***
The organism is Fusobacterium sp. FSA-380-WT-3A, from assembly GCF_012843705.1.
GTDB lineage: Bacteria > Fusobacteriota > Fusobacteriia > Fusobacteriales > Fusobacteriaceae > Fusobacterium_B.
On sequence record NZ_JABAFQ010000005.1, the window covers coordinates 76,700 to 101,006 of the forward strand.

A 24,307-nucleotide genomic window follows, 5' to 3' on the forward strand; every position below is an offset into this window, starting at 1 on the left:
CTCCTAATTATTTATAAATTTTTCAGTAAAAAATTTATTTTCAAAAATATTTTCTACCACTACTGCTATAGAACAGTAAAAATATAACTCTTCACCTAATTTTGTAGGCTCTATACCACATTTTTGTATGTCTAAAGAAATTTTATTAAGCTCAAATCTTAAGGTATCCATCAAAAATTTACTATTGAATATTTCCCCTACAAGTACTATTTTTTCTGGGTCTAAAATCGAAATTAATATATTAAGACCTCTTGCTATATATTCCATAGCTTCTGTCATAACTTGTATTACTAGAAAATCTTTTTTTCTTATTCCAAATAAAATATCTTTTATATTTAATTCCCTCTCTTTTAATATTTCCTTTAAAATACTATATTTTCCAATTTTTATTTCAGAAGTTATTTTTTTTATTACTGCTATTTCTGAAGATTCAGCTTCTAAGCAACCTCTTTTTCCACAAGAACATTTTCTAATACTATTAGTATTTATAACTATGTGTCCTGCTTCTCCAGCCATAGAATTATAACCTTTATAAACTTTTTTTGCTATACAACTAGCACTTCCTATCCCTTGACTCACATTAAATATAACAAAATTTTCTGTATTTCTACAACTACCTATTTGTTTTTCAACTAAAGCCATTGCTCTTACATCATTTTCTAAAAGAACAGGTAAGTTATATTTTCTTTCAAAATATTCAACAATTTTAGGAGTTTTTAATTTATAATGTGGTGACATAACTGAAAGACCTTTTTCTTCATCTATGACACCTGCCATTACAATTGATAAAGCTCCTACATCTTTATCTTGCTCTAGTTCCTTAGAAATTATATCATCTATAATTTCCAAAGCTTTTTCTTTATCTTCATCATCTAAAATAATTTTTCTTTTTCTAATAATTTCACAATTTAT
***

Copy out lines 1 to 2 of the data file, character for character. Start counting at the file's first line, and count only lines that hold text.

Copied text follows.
The organism is Fusobacterium sp. FSA-380-WT-3A, from assembly GCF_012843705.1.
GTDB lineage: Bacteria > Fusobacteriota > Fusobacteriia > Fusobacteriales > Fusobacteriaceae > Fusobacterium_B.